The 5-Headed Beast Every Web Project Manager Must Slay

Web Design & Development
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Brooke Miceli
Vice President
Published Feb 2017
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There’s no question that designing or re-designing your company’s website is a huge initiative. It’s an investment in an asset. When you invest in any business asset, you do your research. You compare qualities, specifications, availability, pricing. You try to plan to future proof this purchase so that you can either maintain and update it or only have to go through the process again many years down the road.

Just knowing that you need a website or that your website needs to be upgraded from the Dark Ages or optimized for mobile or retina display isn’t enough to actually get the project on your approved to purchase list. There are a few other elements that need to be in place to make it a reality.

1. A Serious Pain to Remedy

Nothing will jump start a major website initiative like a problem with no easy fix. Maybe your previous webmaster disappeared or you have no way to update or make changes to your website. Perhaps your website is on a platform that is not equipped to handle online sales and that has now become a major priority of your sales strategy. Or you begin to notice that all of your competitors are now taking their site visitors through the entire sales process online and closing all of their sales leads digitally while your website only has a phone number to call that leads potential clients through a dizzying phone menu that results in getting someone’s voicemail.

If you have a serious pain in your sales or business objectives, you will make a new website a top priority and ensure that it happens quickly and effectively.

2. Understanding What’s Actually Needed

Now that you have identified the urgency of a new website, you must have a clear and complete understanding of all of the elements it needs. A website is not a static billboard or ad in a local magazine. It is a living, breathing part of your company’s brand identity and your sales process. You may only need a site that establishes credibility and clearly defines your services while driving users to make that initial contact. Or, you may need a website that ties in with your supply chain, services both customers and vendors online, creates a community for your site visitors and brings the real life experience to users on their mobile devices.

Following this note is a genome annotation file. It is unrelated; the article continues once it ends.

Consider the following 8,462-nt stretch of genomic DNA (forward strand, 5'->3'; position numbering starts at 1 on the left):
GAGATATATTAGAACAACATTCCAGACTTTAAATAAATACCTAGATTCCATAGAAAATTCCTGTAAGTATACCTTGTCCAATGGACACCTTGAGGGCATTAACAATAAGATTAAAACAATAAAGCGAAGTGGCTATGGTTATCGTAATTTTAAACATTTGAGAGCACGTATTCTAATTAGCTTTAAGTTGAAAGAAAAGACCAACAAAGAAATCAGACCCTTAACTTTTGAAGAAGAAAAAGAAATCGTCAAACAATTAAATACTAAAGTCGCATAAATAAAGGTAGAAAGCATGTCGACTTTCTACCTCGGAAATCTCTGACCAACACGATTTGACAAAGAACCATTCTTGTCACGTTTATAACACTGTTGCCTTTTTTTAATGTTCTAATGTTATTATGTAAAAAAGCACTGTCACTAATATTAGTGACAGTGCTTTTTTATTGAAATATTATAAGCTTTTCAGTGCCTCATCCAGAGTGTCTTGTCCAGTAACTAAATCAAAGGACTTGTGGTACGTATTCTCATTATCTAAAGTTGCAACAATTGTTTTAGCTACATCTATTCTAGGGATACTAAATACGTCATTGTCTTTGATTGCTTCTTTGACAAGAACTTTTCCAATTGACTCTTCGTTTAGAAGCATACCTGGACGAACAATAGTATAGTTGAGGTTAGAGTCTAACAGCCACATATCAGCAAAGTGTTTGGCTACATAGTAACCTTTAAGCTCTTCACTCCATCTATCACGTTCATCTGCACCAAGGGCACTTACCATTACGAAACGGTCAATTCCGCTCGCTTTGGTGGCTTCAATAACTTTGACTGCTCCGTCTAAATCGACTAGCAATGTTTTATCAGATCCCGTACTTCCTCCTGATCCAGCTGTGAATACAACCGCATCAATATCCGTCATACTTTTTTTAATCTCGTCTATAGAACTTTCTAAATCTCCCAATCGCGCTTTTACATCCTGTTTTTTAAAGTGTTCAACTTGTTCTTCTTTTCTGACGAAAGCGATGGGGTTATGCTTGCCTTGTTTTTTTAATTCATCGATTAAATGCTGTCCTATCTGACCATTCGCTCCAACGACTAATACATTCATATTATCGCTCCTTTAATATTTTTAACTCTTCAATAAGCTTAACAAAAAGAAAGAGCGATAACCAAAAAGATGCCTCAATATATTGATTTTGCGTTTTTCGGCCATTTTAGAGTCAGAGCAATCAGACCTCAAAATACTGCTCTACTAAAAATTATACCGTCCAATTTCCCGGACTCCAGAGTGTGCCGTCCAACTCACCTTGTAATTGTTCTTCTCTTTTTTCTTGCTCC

Knowing what all is required and what the future may require of your website takes time and research. Often, it may be necessary to engage in a Website Discovery in order to interview key stakeholders, survey customers and evaluate third party systems in order to define what exactly your website will need to include and how much your dream will actually cost. Which leads us to…

3. A Realistic Budget

Hundreds of hours go into the strategy, design, development, content and optimization of a website. Once you’ve established the primary objectives of your website, then you’ll also find that you have a list of must have features and functionality. You may even have a wishlist of things that would really set you apart from the competition and improve the efficiencies of your sales and marketing teams. These things add to the time and expertise required to make those pieces all come together and work properly. There may also be software licenses, annual renewals, regular updates and hard costs of photography and fonts.

It’s important to come to the table with a realistic budget for what you must have, even if you have to make plans to add on extra features in the future.

4. A Project Owner

While it would be nice to just shop vendors, buy a package and pick up your website off of the shelf, that’s probably not a purchase that will end up adding real value to your business. Ideally, the new website project should have an owner on the inside. Someone who understands the brand, the business positions and strategies, the sales and marketing processes and pain points and the metrics that will measure its efficacy. This person is often the business owner in a small business or a Chief Marketing Officer in a larger organization. They have the authority to make the decisions that keep the project moving and the skin in the game to make it the best it should be.

Sometimes a project owner may not be able to take on the website project alone and will need a committee or internal team to own important deliverables, but the important thing is that there is a company member identified as the primary point of contact and last word on getting the work done.

5. Time to Make it a Priority

Probably the most challenging piece of the puzzle to getting a new company website built is finding the time to make it a priority. Your internal website project owner and respective teams already have jobs to do. You may even wear many hats and have an unrealistic expectation to deliver on many company initiatives. Small business owners are also overseeing employees, monitoring cash flow and trying to steer the vision for a successful enterprise. If you’re going to get a website designed, developed and launched (preferably before hell freezes over), you’re going to need to devote some time to review, giving feedback and contributing your valuable input.

At Glide, we will try to make the time element as painless as possible. We’ll bring our experts to the table. You’ll have a dedicated project manager that strives to make you look like the hero. We just need you to be ready to be a partner in making it happen.

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